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Game Charting Insights: Event Locations

Another key piece of general NBA knowledge that's been missing is the location on the court of fouls, particularly those leading to free throws, as well as where turnovers are occurring. With this information, combined with shot locations, we can accurately portray the expected "points per possession" from different parts of the floor, and better understand the implications arising from this.

Project scope: we tracked the beginning and end location for possession events (shot, foul, turnover).


Basically zones 1 to 5 are three point locations, 6 to 10 are two point zones outside the paint, and zones 11 to 14 are in the paint. For any backcourt events we use a "-1" zone, and sometimes a "zone 0" for deep frontcourt events (like a foul crossing halfcourt or something). 'Away from the ball' fouls or other events just have an end field.

So if on a play a guy catches a pass in zone 4 and then drives down to zone 10 for the shot, then the shot comes with a 4 start zone and 10 end zone.

Event Location data for shots/turnovers/fouls
We'll examine only the "end" location for a play...the zone on the court where the possession event actually happened. Since we're trying to just get an understanding of league wide averages at this point, we'll also combine the mirror image zones into one (i.e. the Zone 1 and Zone 5 locations are both corners threes).

Zones
Zone Type
FG%
Ast'd
Blk'd
FTA/
FGA
S-Foul
Foul
T/O%
Pts per
100 Poss*
1+5  Corner 3's .425  95%  1%  0.04  0%  2%  5%  118.8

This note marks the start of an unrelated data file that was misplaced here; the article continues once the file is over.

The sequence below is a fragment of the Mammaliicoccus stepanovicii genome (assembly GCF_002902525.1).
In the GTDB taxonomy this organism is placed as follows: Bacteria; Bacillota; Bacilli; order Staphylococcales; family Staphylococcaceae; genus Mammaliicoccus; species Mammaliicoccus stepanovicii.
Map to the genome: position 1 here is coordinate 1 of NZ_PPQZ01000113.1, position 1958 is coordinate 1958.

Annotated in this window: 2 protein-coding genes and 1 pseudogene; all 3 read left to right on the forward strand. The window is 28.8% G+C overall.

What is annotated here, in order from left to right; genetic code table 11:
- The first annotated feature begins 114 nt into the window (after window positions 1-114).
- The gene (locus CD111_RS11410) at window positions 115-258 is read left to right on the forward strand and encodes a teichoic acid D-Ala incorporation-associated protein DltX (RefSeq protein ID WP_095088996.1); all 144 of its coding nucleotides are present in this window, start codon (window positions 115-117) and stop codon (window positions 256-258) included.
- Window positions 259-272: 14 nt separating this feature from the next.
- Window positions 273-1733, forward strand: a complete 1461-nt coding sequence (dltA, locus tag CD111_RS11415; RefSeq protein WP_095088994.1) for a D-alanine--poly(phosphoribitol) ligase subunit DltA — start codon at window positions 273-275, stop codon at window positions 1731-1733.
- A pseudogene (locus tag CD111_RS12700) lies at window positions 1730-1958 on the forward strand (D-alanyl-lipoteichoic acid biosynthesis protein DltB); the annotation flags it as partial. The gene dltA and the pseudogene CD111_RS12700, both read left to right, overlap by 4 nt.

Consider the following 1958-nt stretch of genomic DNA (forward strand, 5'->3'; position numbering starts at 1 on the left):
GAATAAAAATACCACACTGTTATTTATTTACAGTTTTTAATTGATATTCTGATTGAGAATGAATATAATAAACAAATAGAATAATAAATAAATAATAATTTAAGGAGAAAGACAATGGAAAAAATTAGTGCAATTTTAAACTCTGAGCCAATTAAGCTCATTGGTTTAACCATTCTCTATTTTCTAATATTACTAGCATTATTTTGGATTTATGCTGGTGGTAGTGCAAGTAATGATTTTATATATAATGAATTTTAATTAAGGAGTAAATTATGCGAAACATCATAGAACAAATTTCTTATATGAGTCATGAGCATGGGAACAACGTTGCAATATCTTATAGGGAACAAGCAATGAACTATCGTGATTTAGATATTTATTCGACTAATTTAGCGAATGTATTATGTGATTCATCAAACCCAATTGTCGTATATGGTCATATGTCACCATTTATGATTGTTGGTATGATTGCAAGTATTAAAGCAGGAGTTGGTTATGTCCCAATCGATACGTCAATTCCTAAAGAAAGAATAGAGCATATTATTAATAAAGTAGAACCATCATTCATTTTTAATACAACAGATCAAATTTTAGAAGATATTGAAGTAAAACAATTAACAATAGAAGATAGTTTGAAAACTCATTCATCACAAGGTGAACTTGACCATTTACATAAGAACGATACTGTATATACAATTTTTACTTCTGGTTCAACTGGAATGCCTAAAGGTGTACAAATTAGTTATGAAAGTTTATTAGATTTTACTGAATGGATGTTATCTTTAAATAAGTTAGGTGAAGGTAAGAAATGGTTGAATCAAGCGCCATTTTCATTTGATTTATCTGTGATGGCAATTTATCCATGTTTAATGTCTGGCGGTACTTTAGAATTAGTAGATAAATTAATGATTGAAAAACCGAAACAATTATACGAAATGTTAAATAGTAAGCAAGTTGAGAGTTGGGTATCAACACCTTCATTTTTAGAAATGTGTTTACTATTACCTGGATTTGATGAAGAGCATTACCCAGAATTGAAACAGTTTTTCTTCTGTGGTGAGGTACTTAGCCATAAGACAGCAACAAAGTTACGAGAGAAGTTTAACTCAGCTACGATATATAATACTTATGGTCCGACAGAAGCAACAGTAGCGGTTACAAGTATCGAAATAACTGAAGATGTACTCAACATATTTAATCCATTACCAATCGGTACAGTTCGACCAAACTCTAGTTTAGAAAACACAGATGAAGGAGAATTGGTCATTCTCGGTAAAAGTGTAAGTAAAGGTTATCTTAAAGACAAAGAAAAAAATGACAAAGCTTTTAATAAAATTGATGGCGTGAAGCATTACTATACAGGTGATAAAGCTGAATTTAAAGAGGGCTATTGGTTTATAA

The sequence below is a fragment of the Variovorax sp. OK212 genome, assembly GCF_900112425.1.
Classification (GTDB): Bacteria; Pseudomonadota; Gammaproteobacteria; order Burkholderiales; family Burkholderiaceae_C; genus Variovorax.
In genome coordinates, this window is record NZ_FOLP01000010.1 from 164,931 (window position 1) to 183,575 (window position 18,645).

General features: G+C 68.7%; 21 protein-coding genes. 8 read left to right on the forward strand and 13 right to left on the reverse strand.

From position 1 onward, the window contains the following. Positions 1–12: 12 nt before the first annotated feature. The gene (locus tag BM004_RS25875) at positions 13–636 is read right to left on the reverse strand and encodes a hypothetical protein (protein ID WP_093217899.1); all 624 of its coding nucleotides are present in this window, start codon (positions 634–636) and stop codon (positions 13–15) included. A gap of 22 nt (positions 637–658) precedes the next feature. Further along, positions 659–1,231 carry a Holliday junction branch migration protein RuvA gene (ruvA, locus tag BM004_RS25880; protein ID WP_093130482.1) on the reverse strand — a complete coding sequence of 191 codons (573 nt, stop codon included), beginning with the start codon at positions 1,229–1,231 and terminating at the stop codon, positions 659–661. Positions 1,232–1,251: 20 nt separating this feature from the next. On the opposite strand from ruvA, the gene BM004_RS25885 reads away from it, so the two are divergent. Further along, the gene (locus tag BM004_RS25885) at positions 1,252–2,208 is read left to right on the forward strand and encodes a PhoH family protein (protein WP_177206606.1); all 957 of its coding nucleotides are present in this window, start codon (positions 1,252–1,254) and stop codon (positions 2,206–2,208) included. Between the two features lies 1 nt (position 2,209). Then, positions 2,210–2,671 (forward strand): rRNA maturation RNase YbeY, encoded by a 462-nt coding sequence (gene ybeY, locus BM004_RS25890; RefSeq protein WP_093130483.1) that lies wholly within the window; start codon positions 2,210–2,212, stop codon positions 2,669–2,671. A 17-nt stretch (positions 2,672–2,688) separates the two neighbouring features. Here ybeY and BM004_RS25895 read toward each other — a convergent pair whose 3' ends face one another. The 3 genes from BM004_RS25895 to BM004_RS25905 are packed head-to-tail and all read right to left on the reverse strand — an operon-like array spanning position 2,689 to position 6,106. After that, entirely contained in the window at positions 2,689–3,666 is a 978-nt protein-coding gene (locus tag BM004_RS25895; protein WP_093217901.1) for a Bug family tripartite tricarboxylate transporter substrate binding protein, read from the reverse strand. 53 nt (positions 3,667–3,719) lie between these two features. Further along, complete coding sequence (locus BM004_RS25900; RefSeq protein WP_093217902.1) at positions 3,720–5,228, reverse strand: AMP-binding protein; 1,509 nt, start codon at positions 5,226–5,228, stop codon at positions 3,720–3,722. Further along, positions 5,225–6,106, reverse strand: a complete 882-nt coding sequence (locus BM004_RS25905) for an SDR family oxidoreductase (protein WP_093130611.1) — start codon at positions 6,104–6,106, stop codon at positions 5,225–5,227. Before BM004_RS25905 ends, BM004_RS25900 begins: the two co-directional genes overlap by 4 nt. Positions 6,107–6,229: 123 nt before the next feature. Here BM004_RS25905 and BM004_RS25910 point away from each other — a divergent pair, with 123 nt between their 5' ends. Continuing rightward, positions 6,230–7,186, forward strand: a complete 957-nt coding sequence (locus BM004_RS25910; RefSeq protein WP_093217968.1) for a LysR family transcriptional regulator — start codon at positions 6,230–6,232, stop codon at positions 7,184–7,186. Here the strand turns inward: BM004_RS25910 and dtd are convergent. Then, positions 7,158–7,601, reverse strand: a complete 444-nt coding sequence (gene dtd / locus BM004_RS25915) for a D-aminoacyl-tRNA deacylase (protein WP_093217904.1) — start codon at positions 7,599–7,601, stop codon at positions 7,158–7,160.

2+4  Wing 3's .349  80%  0%  0.08  1%  9%  14%  88.7 
3  Straight-up 3's .388  81%  0%  0.10  1%  13%  10%  105.3 
6+10  Baseline 2's .439  69%  2%  0.13  3%  13%  11%  81.9 
7+9  Wing 2's .385  62%  2%  0.11  2%  11%  15%  68.6 
8  Straight-up 2's .453  50%  0%  0.20  2%  8%  14%  85.7 
11+12  High Paint .450  38%  8%  0.45  15%  22%  16%  85.2 
13+14  Low Paint .600  54%  11%  0.46  19%  23%  8%  117.1 
0  Frontcourt/Missing .256  45%  0%  0.40  4%  34%  41%  28.5 
-1  Backcourt .000  0%  0%  5.83  0%  48%  43%  53.1 
All   .469  59%  5%  0.28  10%  17%  13%  93.6 
* Points per 100 Possessions does not account for offensive rebounds in this instance
** Shooting Foul, Foul and Turnover percentages are expressed as a percentage of possessions for the zones in question

The most lethal spot on the floor? That would be in the corner for the short three pointer! Now of course our sample may not represent very well a full season of play, so it's clear that the money zone is basically in the "deep paint" right underneath the hoop, but the corner three territory is also important.